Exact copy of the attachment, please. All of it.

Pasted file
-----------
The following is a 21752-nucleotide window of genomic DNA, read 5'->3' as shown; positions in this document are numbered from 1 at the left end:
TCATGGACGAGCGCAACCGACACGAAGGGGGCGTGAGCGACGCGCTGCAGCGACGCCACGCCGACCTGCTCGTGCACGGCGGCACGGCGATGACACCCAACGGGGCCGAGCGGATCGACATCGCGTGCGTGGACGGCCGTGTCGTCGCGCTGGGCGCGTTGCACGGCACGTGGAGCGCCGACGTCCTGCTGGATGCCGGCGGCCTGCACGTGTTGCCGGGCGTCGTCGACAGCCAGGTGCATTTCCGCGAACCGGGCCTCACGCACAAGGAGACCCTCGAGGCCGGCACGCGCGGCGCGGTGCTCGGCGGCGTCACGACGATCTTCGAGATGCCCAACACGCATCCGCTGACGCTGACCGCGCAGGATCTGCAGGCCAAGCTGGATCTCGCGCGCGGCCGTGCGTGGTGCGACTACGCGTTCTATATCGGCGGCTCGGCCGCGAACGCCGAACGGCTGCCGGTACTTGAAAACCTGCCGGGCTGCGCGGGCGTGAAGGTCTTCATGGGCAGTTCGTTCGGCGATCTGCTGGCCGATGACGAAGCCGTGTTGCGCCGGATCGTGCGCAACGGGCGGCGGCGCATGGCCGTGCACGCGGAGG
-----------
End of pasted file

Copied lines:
The following is a 21752-nucleotide window of genomic DNA, read 5'->3' as shown; positions in this document are numbered from 1 at the left end:
TCATGGACGAGCGCAACCGACACGAAGGGGGCGTGAGCGACGCGCTGCAGCGACGCCACGCCGACCTGCTCGTGCACGGCGGCACGGCGATGACACCCAACGGGGCCGAGCGGATCGACATCGCGTGCGTGGACGGCCGTGTCGTCGCGCTGGGCGCGTTGCACGGCACGTGGAGCGCCGACGTCCTGCTGGATGCCGGCGGCCTGCACGTGTTGCCGGGCGTCGTCGACAGCCAGGTGCATTTCCGCGAACCGGGCCTCACGCACAAGGAGACCCTCGAGGCCGGCACGCGCGGCGCGGTGCTCGGCGGCGTCACGACGATCTTCGAGATGCCCAACACGCATCCGCTGACGCTGACCGCGCAGGATCTGCAGGCCAAGCTGGATCTCGCGCGCGGCCGTGCGTGGTGCGACTACGCGTTCTATATCGGCGGCTCGGCCGCGAACGCCGAACGGCTGCCGGTACTTGAAAACCTGCCGGGCTGCGCGGGCGTGAAGGTCTTCATGGGCAGTTCGTTCGGCGATCTGCTGGCCGATGACGAAGCCGTGTTGCGCCGGATCGTGCGCAACGGGCGGCGGCGCATGGCCGTGCACGCGGAGG